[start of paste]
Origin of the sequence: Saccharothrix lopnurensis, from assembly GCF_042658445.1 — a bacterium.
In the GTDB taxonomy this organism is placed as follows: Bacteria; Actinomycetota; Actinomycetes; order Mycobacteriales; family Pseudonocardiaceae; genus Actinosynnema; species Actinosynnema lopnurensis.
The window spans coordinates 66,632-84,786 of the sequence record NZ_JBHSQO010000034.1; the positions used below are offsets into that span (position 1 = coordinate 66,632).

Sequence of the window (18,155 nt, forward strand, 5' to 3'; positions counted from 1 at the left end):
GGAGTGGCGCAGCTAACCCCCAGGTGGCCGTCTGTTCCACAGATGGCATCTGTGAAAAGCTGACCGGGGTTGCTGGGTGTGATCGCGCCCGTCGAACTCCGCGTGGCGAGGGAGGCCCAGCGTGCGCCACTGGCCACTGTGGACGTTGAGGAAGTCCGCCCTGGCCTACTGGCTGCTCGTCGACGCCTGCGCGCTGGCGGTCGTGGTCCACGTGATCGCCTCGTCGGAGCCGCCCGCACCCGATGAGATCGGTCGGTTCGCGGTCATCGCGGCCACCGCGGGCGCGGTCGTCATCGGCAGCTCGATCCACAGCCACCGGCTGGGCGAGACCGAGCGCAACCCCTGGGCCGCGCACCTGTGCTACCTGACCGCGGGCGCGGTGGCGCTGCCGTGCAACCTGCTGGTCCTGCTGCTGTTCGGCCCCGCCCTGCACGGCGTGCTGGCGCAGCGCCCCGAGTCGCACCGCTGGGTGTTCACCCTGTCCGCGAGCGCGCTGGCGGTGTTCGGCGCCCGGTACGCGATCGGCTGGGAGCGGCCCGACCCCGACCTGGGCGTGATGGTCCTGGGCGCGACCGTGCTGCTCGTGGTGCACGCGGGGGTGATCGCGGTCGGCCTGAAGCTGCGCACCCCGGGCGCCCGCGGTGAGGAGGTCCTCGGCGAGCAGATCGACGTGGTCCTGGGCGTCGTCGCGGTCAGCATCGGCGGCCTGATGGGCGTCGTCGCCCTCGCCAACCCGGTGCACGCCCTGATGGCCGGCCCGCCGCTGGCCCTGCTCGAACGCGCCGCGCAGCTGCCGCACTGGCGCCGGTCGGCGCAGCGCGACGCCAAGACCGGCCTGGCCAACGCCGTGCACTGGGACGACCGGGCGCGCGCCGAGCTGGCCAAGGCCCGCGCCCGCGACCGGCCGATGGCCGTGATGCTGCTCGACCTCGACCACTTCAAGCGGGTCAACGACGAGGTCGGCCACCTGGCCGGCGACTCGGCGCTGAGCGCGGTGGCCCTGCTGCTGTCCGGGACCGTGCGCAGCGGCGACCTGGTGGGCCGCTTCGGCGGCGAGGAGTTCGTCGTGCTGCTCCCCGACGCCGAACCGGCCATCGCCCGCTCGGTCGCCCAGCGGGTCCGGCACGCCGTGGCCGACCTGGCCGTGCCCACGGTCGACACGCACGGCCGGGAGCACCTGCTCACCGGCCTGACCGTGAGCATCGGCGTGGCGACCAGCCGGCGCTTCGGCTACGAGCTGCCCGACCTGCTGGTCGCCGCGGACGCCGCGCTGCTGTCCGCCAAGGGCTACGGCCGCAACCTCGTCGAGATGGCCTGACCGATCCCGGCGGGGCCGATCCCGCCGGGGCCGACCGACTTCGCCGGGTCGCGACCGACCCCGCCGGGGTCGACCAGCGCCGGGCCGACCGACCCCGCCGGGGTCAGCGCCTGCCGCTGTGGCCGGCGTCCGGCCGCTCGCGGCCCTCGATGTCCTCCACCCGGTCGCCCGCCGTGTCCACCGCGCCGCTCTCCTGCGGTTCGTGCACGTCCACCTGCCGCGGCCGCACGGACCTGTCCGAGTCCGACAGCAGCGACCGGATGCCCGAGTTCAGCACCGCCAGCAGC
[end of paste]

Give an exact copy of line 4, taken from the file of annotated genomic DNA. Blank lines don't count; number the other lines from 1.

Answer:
Sequence of the window (18,155 nt, forward strand, 5' to 3'; positions counted from 1 at the left end):